Potash prices rose to their highest levels in a decade just after Russia invaded Ukraine as buyers started to stockpile, but the rise was short-lived because farmers responded by using less potash on their crops.
Today, potash prices are less than half of their highs during the early stages of the war, as more Russian and Belarusian supplies have been able to reach global markets than expected.
The falling prices prompted Nutrien to halt its plans to expand production, it announced earlier this month.
It is also holding back production in response to market conditions. While the company has the capacity to produce up to 15 million tonnes of potash a year if needed, this year it expects to sell between 12.6 million and 13.2 million tonnes.
“We are at the bottom of the potash price cycle again,” said Chris Lawson, head of fertilizers at consultancy Cru International Ltd.
He expects prices will slowly move higher by the end of this year and into next year as the market rebalances.
“We are expecting an uptick in demand to 64 million tonnes this year from 59 million tonnes last year,” he added.
When BHP’s giant Jansen mine comes online in late 2026, it will boost the availability of Canadian potash further. The mine is expected to produce 4.4 million tonnes a year initially — equivalent to five per cent of projected global demand.
For other types of mined fertilizers such as phosphate rock, the war in Ukraine has had less of an impact, but the energy transition could have a much bigger one.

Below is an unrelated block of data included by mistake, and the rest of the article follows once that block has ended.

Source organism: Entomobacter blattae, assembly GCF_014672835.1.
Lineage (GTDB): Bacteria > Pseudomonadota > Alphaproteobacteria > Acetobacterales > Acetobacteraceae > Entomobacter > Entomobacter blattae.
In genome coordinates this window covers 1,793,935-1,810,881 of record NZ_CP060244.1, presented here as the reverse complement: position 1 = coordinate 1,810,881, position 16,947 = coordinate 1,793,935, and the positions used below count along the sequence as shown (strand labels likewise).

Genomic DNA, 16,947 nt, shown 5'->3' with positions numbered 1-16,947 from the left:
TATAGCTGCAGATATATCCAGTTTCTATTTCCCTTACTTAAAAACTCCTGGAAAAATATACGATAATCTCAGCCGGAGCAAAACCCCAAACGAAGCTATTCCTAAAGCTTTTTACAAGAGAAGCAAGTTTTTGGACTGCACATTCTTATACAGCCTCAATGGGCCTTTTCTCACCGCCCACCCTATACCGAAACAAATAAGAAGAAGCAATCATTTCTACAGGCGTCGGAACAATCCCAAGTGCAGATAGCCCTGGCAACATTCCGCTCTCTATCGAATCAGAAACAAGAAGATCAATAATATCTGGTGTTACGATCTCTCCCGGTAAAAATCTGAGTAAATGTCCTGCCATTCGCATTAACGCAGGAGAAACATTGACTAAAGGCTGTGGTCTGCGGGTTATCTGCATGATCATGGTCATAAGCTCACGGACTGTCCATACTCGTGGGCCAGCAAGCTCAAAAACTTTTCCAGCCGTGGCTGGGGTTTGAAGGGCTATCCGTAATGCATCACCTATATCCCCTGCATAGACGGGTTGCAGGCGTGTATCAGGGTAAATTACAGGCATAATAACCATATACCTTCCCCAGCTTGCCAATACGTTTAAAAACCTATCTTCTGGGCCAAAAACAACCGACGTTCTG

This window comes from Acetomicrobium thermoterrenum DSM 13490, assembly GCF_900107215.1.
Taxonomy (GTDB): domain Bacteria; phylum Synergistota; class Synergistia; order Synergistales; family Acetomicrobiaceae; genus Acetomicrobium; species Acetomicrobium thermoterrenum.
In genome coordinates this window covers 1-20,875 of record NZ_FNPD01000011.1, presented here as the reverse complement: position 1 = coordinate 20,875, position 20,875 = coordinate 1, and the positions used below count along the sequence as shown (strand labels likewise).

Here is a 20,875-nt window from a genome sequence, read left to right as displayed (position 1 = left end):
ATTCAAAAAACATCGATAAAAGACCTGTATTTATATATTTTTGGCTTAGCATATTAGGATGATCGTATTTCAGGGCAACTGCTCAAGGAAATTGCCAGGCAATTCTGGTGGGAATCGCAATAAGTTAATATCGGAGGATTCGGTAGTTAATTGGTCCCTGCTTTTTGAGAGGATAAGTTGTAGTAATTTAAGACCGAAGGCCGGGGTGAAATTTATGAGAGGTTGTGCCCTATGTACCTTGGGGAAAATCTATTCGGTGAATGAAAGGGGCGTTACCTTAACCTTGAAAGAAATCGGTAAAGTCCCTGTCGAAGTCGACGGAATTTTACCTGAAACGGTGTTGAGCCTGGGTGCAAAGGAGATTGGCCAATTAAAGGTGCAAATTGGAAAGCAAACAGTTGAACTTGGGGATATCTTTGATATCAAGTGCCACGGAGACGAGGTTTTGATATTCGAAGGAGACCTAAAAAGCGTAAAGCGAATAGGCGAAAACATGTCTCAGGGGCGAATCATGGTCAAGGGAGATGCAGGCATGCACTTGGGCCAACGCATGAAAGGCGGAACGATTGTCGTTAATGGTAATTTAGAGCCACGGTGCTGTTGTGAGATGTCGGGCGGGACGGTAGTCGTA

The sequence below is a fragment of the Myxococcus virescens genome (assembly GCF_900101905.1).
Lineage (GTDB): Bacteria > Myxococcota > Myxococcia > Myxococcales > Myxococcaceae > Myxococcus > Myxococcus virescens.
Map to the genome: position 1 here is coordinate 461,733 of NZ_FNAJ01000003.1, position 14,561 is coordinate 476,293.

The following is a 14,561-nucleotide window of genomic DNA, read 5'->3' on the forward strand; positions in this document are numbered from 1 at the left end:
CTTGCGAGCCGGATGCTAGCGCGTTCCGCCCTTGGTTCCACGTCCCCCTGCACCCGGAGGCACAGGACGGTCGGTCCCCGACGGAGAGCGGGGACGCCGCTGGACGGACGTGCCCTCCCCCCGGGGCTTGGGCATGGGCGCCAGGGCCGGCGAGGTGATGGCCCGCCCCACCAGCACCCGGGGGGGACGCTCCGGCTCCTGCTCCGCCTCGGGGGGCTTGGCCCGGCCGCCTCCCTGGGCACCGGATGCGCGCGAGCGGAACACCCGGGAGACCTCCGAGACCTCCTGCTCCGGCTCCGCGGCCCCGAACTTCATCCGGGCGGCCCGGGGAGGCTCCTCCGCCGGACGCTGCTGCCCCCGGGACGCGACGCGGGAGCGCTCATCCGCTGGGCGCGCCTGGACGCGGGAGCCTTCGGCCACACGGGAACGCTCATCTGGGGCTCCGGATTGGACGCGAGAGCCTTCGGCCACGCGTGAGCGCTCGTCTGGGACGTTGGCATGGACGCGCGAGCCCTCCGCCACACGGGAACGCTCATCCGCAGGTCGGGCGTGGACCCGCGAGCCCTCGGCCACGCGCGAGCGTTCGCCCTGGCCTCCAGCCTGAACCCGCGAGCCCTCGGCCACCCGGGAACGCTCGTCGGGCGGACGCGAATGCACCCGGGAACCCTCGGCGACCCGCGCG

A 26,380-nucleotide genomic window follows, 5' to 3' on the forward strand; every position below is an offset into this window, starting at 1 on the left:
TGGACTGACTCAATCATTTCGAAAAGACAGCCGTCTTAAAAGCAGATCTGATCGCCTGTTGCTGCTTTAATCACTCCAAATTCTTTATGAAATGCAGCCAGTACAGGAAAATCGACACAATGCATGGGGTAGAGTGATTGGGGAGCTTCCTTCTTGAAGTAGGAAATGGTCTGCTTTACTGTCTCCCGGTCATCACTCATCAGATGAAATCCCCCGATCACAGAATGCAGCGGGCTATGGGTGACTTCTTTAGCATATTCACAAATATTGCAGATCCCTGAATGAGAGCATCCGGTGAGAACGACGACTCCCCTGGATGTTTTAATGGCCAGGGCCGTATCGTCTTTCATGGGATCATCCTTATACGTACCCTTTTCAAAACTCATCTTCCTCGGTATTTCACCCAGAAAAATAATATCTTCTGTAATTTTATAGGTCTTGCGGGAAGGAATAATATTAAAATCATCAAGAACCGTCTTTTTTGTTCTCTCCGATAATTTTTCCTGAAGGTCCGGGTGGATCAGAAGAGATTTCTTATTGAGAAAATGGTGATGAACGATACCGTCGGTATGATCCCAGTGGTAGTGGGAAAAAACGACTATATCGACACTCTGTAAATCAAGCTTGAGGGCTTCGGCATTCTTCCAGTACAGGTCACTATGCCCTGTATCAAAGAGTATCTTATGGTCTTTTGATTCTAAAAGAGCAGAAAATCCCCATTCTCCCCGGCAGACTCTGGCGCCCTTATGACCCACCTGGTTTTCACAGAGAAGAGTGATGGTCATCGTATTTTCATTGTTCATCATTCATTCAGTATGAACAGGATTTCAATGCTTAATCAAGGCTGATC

Phosphate rock, which is mainly produced in Morocco, China, the U.S. and Russia, is used not only in fertilizer production, but is also a key input for an increasingly popular type of electric-vehicle battery.
These batteries, known as lithium iron phosphate (LFP), are expected to increase demand for phosphate rock by four per cent by the end of this decade, according to Argus.
The picture is much less clear for new fertilizers such as polyhalite, which Anglo American is planning to produce at its mine in northern England. At present, there is only a niche market for the product.
McCulley is confident Anglo can create a global market for the product; the company aims to produce up to 13 million tonnes a year once its Yorkshire mine is fully developed.
Polyhalite, which contains potassium, calcium, magnesium and sulphur, has been shown in tests to improve crop yield and is an organic product that requires minimal processing between mine and field.
Some analysts believe the company is over-optimistic about the size of the potential market. Polyhalite is already produced in small quantities by fertilizer company Israel Chemicals Ltd. (ICL).
“Polyhalite is a niche product, it doesn’t really make money,” said Joel Jackson, an analyst at BMO Capital Markets. “ICL is a very smart speciality fertilizer marketer, and they barely make money on this product.”
Said McCulley: “It’s a challenge, definitely. This is the first new (fertilizer) product at scale in somewhere between 50 and 75 years.” But, he added, “it’s about how we market it.”
The prospects for fertilizer miners may depend on new government policies classifying them as critical minerals, paving the way for tax breaks and subsidies to help the industry develop.
There has not been much progress yet on the U.S. bill that seeks to label potash and phosphate rock as critical minerals, but that could change. Reynolds at Nutrien said potash should be considered a critical mineral.
“It is certainly critical from a point of view of growing strong healthy crops,” he said. “While it is nice to have electric vehicles and computers, I would put food above all of those items.”